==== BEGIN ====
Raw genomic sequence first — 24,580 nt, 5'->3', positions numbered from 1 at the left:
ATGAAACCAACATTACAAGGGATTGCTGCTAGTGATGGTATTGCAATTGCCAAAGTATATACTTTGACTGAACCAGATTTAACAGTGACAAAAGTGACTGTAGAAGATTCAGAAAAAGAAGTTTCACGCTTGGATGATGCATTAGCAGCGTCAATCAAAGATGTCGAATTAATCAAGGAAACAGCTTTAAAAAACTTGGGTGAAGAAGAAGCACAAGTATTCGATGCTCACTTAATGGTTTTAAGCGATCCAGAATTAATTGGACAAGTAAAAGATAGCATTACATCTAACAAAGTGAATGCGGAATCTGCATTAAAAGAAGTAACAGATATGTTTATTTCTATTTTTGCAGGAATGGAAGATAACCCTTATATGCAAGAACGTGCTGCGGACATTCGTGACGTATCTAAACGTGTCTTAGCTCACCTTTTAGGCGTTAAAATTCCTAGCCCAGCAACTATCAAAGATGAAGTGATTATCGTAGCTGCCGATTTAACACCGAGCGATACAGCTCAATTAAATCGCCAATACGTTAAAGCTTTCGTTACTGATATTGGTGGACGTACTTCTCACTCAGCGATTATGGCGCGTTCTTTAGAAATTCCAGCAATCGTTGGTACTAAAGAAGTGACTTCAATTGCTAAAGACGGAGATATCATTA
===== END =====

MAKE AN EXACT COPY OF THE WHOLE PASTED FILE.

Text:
Raw genomic sequence first — 24,580 nt, 5'->3', positions numbered from 1 at the left:
ATGAAACCAACATTACAAGGGATTGCTGCTAGTGATGGTATTGCAATTGCCAAAGTATATACTTTGACTGAACCAGATTTAACAGTGACAAAAGTGACTGTAGAAGATTCAGAAAAAGAAGTTTCACGCTTGGATGATGCATTAGCAGCGTCAATCAAAGATGTCGAATTAATCAAGGAAACAGCTTTAAAAAACTTGGGTGAAGAAGAAGCACAAGTATTCGATGCTCACTTAATGGTTTTAAGCGATCCAGAATTAATTGGACAAGTAAAAGATAGCATTACATCTAACAAAGTGAATGCGGAATCTGCATTAAAAGAAGTAACAGATATGTTTATTTCTATTTTTGCAGGAATGGAAGATAACCCTTATATGCAAGAACGTGCTGCGGACATTCGTGACGTATCTAAACGTGTCTTAGCTCACCTTTTAGGCGTTAAAATTCCTAGCCCAGCAACTATCAAAGATGAAGTGATTATCGTAGCTGCCGATTTAACACCGAGCGATACAGCTCAATTAAATCGCCAATACGTTAAAGCTTTCGTTACTGATATTGGTGGACGTACTTCTCACTCAGCGATTATGGCGCGTTCTTTAGAAATTCCAGCAATCGTTGGTACTAAAGAAGTGACTTCAATTGCTAAAGACGGAGATATCATTA